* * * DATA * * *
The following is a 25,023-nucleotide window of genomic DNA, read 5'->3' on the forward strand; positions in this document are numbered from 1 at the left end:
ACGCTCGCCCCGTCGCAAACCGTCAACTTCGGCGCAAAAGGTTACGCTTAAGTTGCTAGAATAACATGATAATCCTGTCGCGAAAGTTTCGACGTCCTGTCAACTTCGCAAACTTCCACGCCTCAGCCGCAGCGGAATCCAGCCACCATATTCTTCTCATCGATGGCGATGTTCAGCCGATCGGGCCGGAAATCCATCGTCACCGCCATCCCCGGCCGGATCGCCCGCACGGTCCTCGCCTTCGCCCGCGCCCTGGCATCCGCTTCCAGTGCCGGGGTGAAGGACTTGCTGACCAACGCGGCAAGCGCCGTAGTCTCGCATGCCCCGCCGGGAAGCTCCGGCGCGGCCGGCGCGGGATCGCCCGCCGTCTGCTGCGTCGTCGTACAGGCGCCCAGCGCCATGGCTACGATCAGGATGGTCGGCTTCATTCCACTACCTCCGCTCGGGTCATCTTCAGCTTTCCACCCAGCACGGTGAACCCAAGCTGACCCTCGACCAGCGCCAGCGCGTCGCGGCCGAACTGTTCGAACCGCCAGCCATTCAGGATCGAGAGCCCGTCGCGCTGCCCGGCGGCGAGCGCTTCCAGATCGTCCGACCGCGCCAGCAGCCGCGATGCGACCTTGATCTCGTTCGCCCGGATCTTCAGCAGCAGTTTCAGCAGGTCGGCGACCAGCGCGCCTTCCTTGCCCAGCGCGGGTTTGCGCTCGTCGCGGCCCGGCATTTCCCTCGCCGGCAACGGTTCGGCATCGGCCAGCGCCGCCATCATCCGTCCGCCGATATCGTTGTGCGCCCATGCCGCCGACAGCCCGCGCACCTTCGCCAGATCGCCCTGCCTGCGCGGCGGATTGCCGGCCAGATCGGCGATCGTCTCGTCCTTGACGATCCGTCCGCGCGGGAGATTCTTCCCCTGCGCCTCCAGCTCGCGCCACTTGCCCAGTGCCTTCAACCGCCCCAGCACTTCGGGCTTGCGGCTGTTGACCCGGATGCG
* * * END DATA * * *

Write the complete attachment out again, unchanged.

The following is a 25,023-nucleotide window of genomic DNA, read 5'->3' on the forward strand; positions in this document are numbered from 1 at the left end:
ACGCTCGCCCCGTCGCAAACCGTCAACTTCGGCGCAAAAGGTTACGCTTAAGTTGCTAGAATAACATGATAATCCTGTCGCGAAAGTTTCGACGTCCTGTCAACTTCGCAAACTTCCACGCCTCAGCCGCAGCGGAATCCAGCCACCATATTCTTCTCATCGATGGCGATGTTCAGCCGATCGGGCCGGAAATCCATCGTCACCGCCATCCCCGGCCGGATCGCCCGCACGGTCCTCGCCTTCGCCCGCGCCCTGGCATCCGCTTCCAGTGCCGGGGTGAAGGACTTGCTGACCAACGCGGCAAGCGCCGTAGTCTCGCATGCCCCGCCGGGAAGCTCCGGCGCGGCCGGCGCGGGATCGCCCGCCGTCTGCTGCGTCGTCGTACAGGCGCCCAGCGCCATGGCTACGATCAGGATGGTCGGCTTCATTCCACTACCTCCGCTCGGGTCATCTTCAGCTTTCCACCCAGCACGGTGAACCCAAGCTGACCCTCGACCAGCGCCAGCGCGTCGCGGCCGAACTGTTCGAACCGCCAGCCATTCAGGATCGAGAGCCCGTCGCGCTGCCCGGCGGCGAGCGCTTCCAGATCGTCCGACCGCGCCAGCAGCCGCGATGCGACCTTGATCTCGTTCGCCCGGATCTTCAGCAGCAGTTTCAGCAGGTCGGCGACCAGCGCGCCTTCCTTGCCCAGCGCGGGTTTGCGCTCGTCGCGGCCCGGCATTTCCCTCGCCGGCAACGGTTCGGCATCGGCCAGCGCCGCCATCATCCGTCCGCCGATATCGTTGTGCGCCCATGCCGCCGACAGCCCGCGCACCTTCGCCAGATCGCCCTGCCTGCGCGGCGGATTGCCGGCCAGATCGGCGATCGTCTCGTCCTTGACGATCCGTCCGCGCGGGAGATTCTTCCCCTGCGCCTCCAGCTCGCGCCACTTGCCCAGTGCCTTCAACCGCCCCAGCACTTCGGGCTTGCGGCTGTTGACCCGGATGCG